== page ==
Monday, June 23, 2014

Shannon's Wedding Bracelet


Every once in a while I get to do a wedding piece.  I have done veils, hair combs and the occasional bracelet.  This past weekend my brother in law got married and I was fortunate enough to get to make a bracelet for his bride, Shannon.  

(in the process of working on it)

Shannon's mom had handed over her own wedding dress for Shannon to use however she wanted to for her wedding.  I was pretty nervous to start cutting into someone else's wedding dress, but it got easier after we chopped an arm off.  


We decided that the best piece of lace for the bracelet was the point that came around the wrist and pointed down the hand.  In order to make it continue to lay flat, I brought a string of beads from the point and into a ring around her middle finger.  Shannon helped pick out seed bead accents that went along with her wedding dress.  This bracelet had a snap closure and we used one of the little fabric buttons from the back of her mom's dress as a detail over the closure.  All of the crystal and pearl accents came off of her mom's tiara veil.


I also had a chance to snap a picture of her shoes after she switched into flip flops at the wedding.  They're a little dirty from running around the yard taking photos and the ceremony, it reminds me of how trashed my shoes at my own wedding got!  I had mentioned that we were working on shoes together in this previous post.  The lace on her shoes is also from her mother's wedding dress.


Thursday, June 19, 2014

Yellow 3-Pod Earrings

Three-Pod Earrings $100.00

I had been wanting to play around with layering beaded pod forms for a while and here I finally get around to finishing something.  This particular idea of layering came about when I was brainstorming ways to use beaded pods together.  The class that I am teaching at the Michigan League of Handweaver's Summer Workshops has a portion where I show students how to make pods and I wanted examples of beaded pods integrated together.

I have really been into muted yellows, probably due to a new vintage hat that I picked up at the Livingston Antique Outlet (one of our favorites).  I had pulled these yellows together and made pairs of pods to start connecting.

 

I debated between making earrings or a bracelet for some time.  I really like the way the leaves fan out when they're connected.  So they sat on a shelf full of beads for a while until I decided they needed to be done last week.  Earrings tend to be easiest for me to wrap my head around with a new design.


An interesting tidbit about these pods, all six of them have the exact same bead count, and all three seed beads are, in theory, size 11/0.  The top pod (smallest one) are delicas, the middle pod is from a hank of seed beads I picked up at the bead store in Marquette, MI, and the larger bottom pod is from a vial of beads I bought in Seattle last spring.  Just a reminder that size count varies from each seed bead brand.  

Side View as they're being stitched together

Back View

(This is the above-mentioned hat)




Thursday, June 12, 2014

Valeta's Gears Bangle Commission


The gears bangle has been on my radar for some time, the problem (I think for a lot of artists) is when the person your making the commission for says that it's not a rush, then it takes a very very long time to move to the front of the "to do" line.  So it kept getting put on the back burner, but once this piece was taking up one of my pistol cases it was time to get it done!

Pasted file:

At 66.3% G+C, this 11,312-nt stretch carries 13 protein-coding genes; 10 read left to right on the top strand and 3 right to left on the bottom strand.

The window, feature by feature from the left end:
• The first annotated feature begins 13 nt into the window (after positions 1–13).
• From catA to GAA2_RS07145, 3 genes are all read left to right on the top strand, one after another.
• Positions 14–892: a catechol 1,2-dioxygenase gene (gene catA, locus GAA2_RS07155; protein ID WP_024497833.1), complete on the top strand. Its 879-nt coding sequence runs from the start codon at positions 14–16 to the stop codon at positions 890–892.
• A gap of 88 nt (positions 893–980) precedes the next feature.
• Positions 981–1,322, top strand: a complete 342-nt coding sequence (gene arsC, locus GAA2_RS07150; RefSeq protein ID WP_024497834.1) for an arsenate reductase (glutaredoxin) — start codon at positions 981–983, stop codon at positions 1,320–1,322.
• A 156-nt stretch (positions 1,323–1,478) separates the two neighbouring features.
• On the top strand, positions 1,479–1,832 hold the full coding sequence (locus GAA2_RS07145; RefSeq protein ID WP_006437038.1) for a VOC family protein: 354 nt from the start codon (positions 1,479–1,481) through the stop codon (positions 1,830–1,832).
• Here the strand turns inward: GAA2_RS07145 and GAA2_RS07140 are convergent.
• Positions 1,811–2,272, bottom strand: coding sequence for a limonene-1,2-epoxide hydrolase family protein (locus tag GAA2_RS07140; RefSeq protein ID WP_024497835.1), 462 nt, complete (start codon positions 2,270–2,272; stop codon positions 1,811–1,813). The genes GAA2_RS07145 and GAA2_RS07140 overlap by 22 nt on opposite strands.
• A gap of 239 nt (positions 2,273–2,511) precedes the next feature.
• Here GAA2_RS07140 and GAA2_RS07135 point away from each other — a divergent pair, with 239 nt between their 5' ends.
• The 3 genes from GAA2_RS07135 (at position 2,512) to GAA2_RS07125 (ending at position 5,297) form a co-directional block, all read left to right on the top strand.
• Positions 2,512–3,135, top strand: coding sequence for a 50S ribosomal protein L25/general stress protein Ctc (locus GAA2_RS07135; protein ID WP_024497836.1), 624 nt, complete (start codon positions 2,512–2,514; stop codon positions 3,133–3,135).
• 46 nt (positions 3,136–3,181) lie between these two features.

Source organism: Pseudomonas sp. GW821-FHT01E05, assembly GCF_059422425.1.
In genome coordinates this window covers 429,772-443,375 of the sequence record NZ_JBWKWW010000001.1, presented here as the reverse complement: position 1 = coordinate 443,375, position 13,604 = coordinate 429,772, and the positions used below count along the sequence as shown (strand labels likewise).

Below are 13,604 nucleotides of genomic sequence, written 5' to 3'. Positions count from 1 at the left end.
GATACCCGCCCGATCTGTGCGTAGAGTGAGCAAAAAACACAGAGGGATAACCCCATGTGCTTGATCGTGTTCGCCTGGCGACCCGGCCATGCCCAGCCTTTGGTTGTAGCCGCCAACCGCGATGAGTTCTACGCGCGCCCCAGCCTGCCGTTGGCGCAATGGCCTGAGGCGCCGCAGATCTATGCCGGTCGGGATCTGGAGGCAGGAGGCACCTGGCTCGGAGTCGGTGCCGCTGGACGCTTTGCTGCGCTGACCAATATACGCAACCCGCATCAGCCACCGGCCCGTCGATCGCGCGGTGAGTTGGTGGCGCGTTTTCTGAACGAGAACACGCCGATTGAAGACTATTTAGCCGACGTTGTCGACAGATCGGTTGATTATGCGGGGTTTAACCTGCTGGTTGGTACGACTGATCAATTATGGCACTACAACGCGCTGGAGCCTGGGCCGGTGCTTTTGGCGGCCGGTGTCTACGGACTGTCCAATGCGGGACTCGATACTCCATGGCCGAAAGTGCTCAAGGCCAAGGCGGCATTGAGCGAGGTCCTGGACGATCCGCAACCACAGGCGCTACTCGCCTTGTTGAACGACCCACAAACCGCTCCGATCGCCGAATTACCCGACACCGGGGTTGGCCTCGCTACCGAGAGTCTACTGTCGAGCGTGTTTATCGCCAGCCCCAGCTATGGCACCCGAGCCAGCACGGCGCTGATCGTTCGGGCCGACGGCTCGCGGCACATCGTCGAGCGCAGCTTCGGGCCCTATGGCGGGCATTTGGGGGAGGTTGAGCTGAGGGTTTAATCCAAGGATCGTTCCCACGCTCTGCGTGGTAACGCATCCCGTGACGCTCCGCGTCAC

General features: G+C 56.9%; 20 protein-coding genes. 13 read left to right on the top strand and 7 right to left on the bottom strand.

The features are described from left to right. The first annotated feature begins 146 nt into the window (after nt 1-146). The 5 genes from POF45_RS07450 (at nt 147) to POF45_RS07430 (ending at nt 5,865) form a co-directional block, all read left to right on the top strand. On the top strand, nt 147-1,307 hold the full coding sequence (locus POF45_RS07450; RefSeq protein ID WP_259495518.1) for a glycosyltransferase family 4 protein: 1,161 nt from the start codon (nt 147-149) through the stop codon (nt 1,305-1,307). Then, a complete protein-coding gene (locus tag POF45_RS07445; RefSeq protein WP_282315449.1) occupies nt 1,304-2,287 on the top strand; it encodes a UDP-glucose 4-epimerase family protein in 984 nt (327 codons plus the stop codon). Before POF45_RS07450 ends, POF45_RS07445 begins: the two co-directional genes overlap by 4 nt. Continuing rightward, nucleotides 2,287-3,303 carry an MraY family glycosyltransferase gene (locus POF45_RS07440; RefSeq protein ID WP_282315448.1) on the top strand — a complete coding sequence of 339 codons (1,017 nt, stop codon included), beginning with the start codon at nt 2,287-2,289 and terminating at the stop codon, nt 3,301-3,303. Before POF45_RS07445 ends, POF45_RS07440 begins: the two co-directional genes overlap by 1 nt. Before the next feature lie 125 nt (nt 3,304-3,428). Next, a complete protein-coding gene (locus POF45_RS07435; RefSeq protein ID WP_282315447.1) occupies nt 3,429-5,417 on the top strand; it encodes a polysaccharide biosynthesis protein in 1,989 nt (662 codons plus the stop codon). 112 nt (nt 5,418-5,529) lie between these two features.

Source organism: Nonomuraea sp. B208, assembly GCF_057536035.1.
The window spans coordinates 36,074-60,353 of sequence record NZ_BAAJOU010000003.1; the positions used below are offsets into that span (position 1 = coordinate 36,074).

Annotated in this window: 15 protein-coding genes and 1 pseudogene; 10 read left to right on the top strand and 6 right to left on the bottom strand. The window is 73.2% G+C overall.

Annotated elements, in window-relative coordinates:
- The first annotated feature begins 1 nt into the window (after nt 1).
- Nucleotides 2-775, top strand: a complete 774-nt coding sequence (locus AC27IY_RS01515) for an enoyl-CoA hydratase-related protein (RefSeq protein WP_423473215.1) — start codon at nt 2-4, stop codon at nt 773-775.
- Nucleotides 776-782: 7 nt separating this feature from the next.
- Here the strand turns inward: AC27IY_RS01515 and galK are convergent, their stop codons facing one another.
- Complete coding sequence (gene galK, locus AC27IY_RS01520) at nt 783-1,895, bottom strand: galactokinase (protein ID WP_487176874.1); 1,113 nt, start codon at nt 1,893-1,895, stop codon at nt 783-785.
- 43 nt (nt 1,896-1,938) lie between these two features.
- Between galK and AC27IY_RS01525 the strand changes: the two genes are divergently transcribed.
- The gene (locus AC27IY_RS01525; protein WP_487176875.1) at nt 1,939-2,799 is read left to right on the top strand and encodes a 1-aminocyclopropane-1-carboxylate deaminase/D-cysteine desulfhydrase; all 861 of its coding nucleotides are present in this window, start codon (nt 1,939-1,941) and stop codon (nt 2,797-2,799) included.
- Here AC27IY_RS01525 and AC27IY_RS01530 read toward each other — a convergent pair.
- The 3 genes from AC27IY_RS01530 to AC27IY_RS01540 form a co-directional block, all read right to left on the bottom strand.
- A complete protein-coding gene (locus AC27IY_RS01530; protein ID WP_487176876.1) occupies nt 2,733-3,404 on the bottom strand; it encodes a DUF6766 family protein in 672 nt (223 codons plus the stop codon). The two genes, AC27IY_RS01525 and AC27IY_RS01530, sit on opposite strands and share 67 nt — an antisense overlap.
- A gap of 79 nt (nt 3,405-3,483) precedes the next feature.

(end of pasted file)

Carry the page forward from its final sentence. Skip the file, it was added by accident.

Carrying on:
I had done a sample gear from the pattern that I had graphed out first. (above)  I was concerned that the peyote stitch that I use on these bangles wouldn't hold a gear shape well.  Luckily, Valeta had a jpg of a slew of gear shapes that she often uses in her design work which gave me a much better direction on this piece.  I wanted the gears to layer some, but not so much that it was overwhelming and you couldn't tell they were gears. Valeta helped me narrow down some colors and I was excited to find that she likes all metallics, including gold, her watch that she wears is a good example.

As a break from the intense beading I was doing at my artist's residency I finally started in on Valeta's gears bangle.  The first 3 rows are always the hardest and need a lot of concentration in the counting off of the graph, so it was a nice break from the more free-form sculptural beading that I was working on at Blueberry View.

I ran out of the light grey beads that I used as a base for this piece, so I was in a holding pattern until I could place another order from Fire Mountain Gems.  I had to prep for the St. Petersburg Chain class that I was teaching at Interlochen which included ordering a few more bead options for my students so it was perfect timing to make sure I had all of the beads I needed for the gears bangle.


Once I got home from teaching, I started to pile up jewelry to get over to the Lansing Art Gallery.  I try to do this a week in advance in case I need to make a few more earrings or fillers for the color grouping.  I thought about adding a bracelet, but then I chose to focus on Valeta's bangle before jumping into another piece of jewelry.  Remember that I 'm making less jewelry this year?  :)


So this this past weekend, between house projects, was a perfect time to finish this bangle.  I really love how it turned out, so does Valeta (I stole the above photo off of her Facebook page today).


While I was at Blueberry View I did have the compulsion to start to time the amount of time I put into various types of work. Whether its beading jewelry, working on beaded sculpture, even the amount of time I put into being on the computer for artwork-related work (the timer is running right now).  Based on my spreadsheet this piece took about 30 hours. I don't exactly capture every single moment, but I have downloaded an app on my phone that lets me keep track of time, pause, and attach the time to different projects.  I hope it will give me a more realistic idea of time frames on work and how much I really am working (I did over 100 hours in just short of two weeks at Blueberry View!).